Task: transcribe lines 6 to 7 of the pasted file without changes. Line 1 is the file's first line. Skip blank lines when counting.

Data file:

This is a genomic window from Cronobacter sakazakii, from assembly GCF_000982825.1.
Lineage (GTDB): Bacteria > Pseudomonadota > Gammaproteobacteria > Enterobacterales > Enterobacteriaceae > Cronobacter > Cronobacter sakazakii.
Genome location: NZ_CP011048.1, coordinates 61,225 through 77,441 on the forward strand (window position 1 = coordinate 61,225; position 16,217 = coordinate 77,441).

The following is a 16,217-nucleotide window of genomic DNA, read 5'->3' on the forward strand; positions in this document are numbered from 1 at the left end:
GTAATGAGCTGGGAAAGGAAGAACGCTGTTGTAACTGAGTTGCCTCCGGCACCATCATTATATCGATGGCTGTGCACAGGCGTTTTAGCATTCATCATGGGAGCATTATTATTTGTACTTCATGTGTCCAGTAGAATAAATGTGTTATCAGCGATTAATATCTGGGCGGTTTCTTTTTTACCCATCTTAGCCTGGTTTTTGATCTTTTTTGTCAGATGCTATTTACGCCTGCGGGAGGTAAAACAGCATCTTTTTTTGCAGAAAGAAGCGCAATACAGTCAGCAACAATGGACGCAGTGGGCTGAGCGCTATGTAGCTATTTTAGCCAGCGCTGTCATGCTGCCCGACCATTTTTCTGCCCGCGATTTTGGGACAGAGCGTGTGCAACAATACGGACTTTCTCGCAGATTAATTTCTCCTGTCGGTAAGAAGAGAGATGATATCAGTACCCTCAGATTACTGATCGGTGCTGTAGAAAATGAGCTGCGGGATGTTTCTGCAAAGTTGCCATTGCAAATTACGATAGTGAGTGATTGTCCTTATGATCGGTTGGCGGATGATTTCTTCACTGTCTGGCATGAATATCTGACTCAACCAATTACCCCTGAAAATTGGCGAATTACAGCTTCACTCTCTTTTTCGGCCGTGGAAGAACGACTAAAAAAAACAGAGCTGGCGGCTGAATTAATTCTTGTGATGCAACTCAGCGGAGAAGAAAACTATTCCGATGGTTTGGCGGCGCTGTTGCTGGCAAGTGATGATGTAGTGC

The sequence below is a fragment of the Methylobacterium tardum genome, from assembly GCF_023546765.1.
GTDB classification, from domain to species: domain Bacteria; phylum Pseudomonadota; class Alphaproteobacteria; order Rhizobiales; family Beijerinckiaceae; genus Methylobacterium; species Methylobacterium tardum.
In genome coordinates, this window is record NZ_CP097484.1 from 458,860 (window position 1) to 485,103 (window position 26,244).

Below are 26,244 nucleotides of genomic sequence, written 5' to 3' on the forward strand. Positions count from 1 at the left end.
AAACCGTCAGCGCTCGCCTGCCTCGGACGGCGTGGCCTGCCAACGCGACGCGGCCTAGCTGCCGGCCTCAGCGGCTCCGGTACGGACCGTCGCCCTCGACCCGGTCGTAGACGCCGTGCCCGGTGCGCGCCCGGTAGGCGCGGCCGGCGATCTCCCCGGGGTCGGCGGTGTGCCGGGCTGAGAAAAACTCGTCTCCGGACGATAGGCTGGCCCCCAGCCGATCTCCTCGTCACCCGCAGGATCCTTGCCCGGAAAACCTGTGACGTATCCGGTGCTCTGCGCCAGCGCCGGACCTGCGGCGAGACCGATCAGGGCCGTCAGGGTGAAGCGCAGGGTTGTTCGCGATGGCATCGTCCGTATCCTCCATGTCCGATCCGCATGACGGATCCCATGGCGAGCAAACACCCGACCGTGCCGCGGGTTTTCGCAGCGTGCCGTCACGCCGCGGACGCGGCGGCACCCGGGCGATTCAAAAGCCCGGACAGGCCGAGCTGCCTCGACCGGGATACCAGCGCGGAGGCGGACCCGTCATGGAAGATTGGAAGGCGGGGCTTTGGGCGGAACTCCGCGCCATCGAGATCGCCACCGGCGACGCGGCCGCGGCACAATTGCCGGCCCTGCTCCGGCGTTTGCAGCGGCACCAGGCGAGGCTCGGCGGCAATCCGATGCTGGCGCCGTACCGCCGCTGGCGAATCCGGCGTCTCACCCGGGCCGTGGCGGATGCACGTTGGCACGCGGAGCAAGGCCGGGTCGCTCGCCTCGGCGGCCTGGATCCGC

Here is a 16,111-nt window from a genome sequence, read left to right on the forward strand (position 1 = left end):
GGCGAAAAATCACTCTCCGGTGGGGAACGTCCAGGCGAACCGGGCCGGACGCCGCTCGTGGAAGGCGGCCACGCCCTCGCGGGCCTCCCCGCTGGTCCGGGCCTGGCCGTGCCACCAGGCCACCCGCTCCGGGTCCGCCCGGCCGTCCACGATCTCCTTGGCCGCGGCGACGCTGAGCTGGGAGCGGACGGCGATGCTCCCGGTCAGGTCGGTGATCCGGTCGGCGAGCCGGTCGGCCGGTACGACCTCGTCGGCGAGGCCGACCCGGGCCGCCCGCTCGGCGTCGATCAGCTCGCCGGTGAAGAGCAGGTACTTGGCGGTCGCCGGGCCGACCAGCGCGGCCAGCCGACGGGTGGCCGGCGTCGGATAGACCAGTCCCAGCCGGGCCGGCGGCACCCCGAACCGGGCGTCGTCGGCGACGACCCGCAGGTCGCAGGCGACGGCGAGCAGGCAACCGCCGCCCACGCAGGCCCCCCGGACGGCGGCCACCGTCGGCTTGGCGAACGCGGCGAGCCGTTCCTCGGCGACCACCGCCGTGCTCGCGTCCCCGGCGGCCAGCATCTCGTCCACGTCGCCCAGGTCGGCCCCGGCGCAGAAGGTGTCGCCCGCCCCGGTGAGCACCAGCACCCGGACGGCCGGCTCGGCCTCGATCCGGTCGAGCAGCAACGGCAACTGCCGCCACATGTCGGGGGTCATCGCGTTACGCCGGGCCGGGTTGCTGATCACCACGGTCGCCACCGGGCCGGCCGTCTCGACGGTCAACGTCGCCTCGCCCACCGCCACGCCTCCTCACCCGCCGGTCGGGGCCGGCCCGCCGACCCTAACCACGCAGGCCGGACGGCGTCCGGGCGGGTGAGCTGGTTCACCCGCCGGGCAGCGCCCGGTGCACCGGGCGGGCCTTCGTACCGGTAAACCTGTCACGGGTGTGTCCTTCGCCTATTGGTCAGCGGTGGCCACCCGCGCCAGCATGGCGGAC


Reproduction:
The sequence below is a fragment of the Methylobacterium tardum genome, from assembly GCF_023546765.1.
GTDB classification, from domain to species: domain Bacteria; phylum Pseudomonadota; class Alphaproteobacteria; order Rhizobiales; family Beijerinckiaceae; genus Methylobacterium; species Methylobacterium tardum.